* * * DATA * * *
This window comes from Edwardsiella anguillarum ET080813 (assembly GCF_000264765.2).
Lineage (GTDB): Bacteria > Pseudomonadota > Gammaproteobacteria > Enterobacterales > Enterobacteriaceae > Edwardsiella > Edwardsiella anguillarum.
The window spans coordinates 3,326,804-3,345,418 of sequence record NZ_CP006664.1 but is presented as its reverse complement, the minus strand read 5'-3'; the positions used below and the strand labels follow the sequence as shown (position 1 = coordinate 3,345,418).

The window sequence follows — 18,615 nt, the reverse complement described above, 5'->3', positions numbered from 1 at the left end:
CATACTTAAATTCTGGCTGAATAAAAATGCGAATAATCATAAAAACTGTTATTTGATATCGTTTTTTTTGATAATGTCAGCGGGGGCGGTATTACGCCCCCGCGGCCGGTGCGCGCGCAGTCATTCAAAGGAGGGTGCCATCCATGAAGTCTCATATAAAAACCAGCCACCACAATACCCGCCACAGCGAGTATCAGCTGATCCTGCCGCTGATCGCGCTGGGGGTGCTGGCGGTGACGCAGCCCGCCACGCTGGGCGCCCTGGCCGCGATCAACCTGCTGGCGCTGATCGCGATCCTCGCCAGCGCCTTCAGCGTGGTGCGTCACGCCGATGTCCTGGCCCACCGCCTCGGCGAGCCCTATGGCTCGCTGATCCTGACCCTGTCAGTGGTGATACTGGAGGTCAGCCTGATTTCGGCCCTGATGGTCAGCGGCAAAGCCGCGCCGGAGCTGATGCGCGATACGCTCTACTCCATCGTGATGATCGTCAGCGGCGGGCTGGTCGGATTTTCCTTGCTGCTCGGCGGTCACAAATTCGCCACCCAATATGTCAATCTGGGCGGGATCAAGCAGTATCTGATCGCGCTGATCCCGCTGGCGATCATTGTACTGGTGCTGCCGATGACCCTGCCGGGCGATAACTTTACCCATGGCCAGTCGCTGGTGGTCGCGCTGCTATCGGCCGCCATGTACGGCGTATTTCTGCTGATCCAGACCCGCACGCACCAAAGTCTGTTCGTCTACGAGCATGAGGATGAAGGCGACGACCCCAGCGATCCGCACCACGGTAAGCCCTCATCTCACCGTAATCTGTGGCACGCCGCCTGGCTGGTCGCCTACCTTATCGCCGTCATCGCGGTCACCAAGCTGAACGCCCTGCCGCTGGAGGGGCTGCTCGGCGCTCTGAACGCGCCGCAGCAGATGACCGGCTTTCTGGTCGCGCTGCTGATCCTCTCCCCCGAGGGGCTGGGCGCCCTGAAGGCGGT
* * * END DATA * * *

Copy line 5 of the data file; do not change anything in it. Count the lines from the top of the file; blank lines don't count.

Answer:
CATACTTAAATTCTGGCTGAATAAAAATGCGAATAATCATAAAAACTGTTATTTGATATCGTTTTTTTTGATAATGTCAGCGGGGGCGGTATTACGCCCCCGCGGCCGGTGCGCGCGCAGTCATTCAAAGGAGGGTGCCATCCATGAAGTCTCATATAAAAACCAGCCACCACAATACCCGCCACAGCGAGTATCAGCTGATCCTGCCGCTGATCGCGCTGGGGGTGCTGGCGGTGACGCAGCCCGCCACGCTGGGCGCCCTGGCCGCGATCAACCTGCTGGCGCTGATCGCGATCCTCGCCAGCGCCTTCAGCGTGGTGCGTCACGCCGATGTCCTGGCCCACCGCCTCGGCGAGCCCTATGGCTCGCTGATCCTGACCCTGTCAGTGGTGATACTGGAGGTCAGCCTGATTTCGGCCCTGATGGTCAGCGGCAAAGCCGCGCCGGAGCTGATGCGCGATACGCTCTACTCCATCGTGATGATCGTCAGCGGCGGGCTGGTCGGATTTTCCTTGCTGCTCGGCGGTCACAAATTCGCCACCCAATATGTCAATCTGGGCGGGATCAAGCAGTATCTGATCGCGCTGATCCCGCTGGCGATCATTGTACTGGTGCTGCCGATGACCCTGCCGGGCGATAACTTTACCCATGGCCAGTCGCTGGTGGTCGCGCTGCTATCGGCCGCCATGTACGGCGTATTTCTGCTGATCCAGACCCGCACGCACCAAAGTCTGTTCGTCTACGAGCATGAGGATGAAGGCGACGACCCCAGCGATCCGCACCACGGTAAGCCCTCATCTCACCGTAATCTGTGGCACGCCGCCTGGCTGGTCGCCTACCTTATCGCCGTCATCGCGGTCACCAAGCTGAACGCCCTGCCGCTGGAGGGGCTGCTCGGCGCTCTGAACGCGCCGCAGCAGATGACCGGCTTTCTGGTCGCGCTGCTGATCCTCTCCCCCGAGGGGCTGGGCGCCCTGAAGGCGGT